Thin liquidity is the mother of all current evils in the oil market, OilPrice said. 

On paper, this week has provided ample reasons for an uptick – the easing of Chinese coronavirus restrictions, a US oil spill halting pipeline deliveries from Canada, and a massive queue of tankers that cannot pass the Turkish Straits. However, it seems nothing can bring oil prices back onto a growth trajectory this month. After all, whoever has made their profits over the course of 2022, risking them in such an unpredictable market would be quite unnecessary, which means $75-78 per barrel Brent might be here for longer than expected.

 Saudi Arabia and China become strategic partners. Chinese President Xi Jinping visited Saudi Arabia this week, heralding a new era in Sino-Arabic relations as the two sides signed deals worth $30 billion, covering green energy, cloud services, transport, and construction as well as a 5G coverage deal for Huawei Technologies.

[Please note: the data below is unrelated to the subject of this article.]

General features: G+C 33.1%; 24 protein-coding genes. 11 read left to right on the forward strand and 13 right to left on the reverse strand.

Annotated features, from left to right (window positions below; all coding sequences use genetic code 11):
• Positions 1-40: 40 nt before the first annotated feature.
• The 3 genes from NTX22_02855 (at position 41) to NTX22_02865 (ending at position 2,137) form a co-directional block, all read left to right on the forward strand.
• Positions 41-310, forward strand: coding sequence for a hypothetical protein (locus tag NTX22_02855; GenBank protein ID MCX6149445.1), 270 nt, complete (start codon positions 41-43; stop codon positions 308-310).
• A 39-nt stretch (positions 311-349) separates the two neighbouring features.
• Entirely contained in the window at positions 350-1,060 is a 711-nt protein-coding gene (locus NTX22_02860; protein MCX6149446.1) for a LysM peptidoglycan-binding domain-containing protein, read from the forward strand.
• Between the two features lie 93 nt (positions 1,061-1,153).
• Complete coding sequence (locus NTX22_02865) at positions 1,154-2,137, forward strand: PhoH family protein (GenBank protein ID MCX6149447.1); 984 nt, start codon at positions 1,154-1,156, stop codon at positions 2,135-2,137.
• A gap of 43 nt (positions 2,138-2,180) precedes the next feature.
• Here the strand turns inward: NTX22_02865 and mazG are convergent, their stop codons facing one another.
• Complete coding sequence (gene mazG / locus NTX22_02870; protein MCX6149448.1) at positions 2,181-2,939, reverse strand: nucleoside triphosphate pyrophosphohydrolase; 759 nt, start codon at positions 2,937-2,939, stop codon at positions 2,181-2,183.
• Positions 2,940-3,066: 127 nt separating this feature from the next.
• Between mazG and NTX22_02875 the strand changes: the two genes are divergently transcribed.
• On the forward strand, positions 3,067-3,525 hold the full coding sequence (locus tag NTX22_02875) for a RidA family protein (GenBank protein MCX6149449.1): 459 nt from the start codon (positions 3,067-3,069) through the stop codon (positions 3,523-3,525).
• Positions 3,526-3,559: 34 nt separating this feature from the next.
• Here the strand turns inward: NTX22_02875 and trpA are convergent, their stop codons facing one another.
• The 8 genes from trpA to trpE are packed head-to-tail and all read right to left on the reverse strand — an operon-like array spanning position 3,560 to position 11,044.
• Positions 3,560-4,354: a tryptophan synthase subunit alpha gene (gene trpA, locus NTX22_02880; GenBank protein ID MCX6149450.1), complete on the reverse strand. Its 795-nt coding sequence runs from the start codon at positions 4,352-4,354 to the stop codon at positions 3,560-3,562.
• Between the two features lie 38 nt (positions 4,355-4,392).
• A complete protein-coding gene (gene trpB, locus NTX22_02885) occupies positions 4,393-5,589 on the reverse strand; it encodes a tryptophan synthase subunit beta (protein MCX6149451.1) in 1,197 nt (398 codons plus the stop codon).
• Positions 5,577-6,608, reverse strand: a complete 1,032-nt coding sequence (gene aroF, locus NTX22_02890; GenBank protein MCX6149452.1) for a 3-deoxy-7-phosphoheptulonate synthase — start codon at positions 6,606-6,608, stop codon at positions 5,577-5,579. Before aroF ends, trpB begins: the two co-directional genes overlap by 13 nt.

ExxonMobil and Chevron hike capital spending. The two largest US oil firms ExxonMobil and Chevron have both raised their 2023 project investment budget – Exxon’s is up to $23-25 billion ($22 billion this year) whilst Chevron increased it to $17 billion (from $15 billion this year). French energy company TotalEnergieshas decided to write down its 19.4% stake in Russian LNG producer Novatek worth $3.7 billion and withdraw its representatives from the company’s board, marking the end of its gradual Russia exit.